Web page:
"Even though a circumstance looks and feels so dark, God not only provides light, but He is the light Himself," Dutton said. "Some people could focus the hardship of my birth, but God provides light in the darkness.
"That saving hope is the reason why … I live for Him," said Dutton, a member of Church of the Highlands Auburn campus.
Dutton's birth mother was a young married woman in California who suffered a sexual assault.
After realizing she was pregnant, she approached her husband and was given an ultimatum -- abort the child or get a divorce. Choosing life, Dutton's birth mother moved to Birmingham, Ala., where she discovered Lifeline Children's Services and received counseling, which sparked a confirmation that adoption was the best option for her as well as her child.
Dutton was adopted by Peggy Dutton and her then-husband, who at the time were serving on Lifeline's board. Molly Anne Dutton was raised in Gardendale where she grew up within Gardendale First Baptist Church's youth ministry.
The youth group "traveled to a beach retreat where the Lord showed me His compassion, purpose and love in Hebrews 2:9–11," Dutton noted of her faith journey. "Those verses me humbly to the feet of Christ where I called Him Savior and King of my life."
Now a 22-year-old senior studying horticulture at Auburn, the homecoming queen said she never imagined in her wildest dreams that God would take her story beyond Auburn.
During the development stages of what came to be known as her "Light Up LIFE" homecoming campaign, she and her campaign team tossed around slogan ideas during a planning meeting. "We tried to think of words that described my story," she said, adding they soon decided on "Light Up LIFE."
When Auburn's homecoming day arrived Oct. 12, she was accompanied by her adoptive mother on Pat Dye Field in Jordan-Hare Stadium. When Dutton was announced as the university's 100th homecoming queen, both women cried together.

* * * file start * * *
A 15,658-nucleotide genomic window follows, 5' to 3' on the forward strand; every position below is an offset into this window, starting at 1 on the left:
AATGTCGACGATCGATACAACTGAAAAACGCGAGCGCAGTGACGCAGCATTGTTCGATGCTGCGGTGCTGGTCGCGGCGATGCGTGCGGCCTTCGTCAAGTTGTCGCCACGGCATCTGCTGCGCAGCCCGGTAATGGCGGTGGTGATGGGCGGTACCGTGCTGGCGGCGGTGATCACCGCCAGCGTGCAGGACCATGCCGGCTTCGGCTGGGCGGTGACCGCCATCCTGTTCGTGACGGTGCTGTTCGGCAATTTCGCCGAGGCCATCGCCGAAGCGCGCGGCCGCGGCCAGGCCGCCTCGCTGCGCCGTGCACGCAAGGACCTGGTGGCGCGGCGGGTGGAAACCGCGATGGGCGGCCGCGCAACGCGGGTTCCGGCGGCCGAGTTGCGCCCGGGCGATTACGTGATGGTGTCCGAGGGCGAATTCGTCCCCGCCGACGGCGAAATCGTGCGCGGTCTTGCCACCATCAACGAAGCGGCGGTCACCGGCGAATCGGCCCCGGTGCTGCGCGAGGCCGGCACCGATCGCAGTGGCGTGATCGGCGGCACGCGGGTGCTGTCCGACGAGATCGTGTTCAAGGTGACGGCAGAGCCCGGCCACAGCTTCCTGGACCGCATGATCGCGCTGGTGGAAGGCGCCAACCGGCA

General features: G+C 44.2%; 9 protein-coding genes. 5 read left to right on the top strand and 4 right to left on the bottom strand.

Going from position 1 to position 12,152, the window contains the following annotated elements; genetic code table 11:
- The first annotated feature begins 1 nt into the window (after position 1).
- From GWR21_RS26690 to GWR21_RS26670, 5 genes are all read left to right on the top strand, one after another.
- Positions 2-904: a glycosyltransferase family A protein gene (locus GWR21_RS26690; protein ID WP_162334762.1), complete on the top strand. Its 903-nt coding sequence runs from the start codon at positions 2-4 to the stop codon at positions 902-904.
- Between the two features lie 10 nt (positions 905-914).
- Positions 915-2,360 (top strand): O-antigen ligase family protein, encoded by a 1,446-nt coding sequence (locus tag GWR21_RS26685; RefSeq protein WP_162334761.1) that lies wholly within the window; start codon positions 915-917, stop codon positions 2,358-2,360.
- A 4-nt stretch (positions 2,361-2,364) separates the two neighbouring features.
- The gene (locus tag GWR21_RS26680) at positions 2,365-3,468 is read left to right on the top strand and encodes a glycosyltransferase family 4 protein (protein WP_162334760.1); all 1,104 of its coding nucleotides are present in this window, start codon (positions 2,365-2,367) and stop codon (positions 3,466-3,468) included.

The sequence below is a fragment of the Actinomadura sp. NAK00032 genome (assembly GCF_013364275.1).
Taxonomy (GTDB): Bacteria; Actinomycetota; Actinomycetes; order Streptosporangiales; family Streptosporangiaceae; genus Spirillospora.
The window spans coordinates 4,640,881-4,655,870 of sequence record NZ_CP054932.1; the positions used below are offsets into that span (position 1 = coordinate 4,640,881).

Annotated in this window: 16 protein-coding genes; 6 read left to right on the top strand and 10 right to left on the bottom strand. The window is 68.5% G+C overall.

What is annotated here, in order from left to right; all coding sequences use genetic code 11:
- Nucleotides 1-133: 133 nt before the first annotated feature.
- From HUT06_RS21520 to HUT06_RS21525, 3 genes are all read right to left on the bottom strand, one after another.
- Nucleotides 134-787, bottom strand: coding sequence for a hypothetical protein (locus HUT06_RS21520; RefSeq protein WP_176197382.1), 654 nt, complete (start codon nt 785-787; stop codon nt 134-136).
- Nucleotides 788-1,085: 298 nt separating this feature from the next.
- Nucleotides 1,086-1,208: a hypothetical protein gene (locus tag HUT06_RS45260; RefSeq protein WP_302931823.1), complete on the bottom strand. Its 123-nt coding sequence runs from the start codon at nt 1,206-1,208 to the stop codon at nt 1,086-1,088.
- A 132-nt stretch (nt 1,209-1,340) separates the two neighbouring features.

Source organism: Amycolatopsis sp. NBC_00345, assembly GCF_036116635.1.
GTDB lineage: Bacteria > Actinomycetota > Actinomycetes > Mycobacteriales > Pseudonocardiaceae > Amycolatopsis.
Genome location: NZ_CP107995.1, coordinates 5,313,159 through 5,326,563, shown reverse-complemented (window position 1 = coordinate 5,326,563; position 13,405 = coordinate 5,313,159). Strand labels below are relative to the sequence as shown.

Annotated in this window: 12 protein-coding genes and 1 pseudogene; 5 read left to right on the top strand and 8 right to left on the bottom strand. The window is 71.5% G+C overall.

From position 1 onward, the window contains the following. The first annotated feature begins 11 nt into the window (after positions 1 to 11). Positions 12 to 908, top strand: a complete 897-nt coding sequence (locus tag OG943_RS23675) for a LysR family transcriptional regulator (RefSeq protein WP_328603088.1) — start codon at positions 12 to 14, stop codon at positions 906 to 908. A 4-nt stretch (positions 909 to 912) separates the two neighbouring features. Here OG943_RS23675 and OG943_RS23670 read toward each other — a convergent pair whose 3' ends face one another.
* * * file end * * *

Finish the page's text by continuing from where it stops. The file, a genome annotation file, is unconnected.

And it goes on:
"I was full of gratitude … happiness and relief," Molly Anne Dutton noted. "God gave us every ounce of strength during that time and He proved so faithful. God isn't good because of the blessing He pours out on us; He is good because He is God."
After being named homecoming queen, her world looked a bit different as her story and message of life spread across the country, requiring her to balance both schoolwork and a multitude of media requests. Through it all she believes her story has touched many hearts, as evidenced by conversations, emails and messages.
"But when you think about it, many people have incredible stories and have been faced with circumstances that seem overwhelming," Grubbs said. "I believe what makes Molly's situation unique is that she is far more concerned with 'His story' than her own. I believe she has been living her campaign slogan 'Light Up LIFE' long before she ever thought about it. When I think of Molly, I think about Jesus' words in the Sermon on the Mount in Matthew 5:14–16. Molly has simply been faithful to shine her light before men so that her heavenly Father can be glorified."
The story she has shared with the nation isn't about her, Dutton said.
"This story might have me as a character, but God is the author and perfecter of the story written within my life," she said. "I am so humbled to be used in what He wants to tell America."
"That Saturday in Jordan-Hare I thought the journey had finished," she said. "However, God was just beginning."
Julie Payne is a news writer for The Alabama Baptist (thealabamabaptist.org), newsjournal of the Alabama Baptist Convention.
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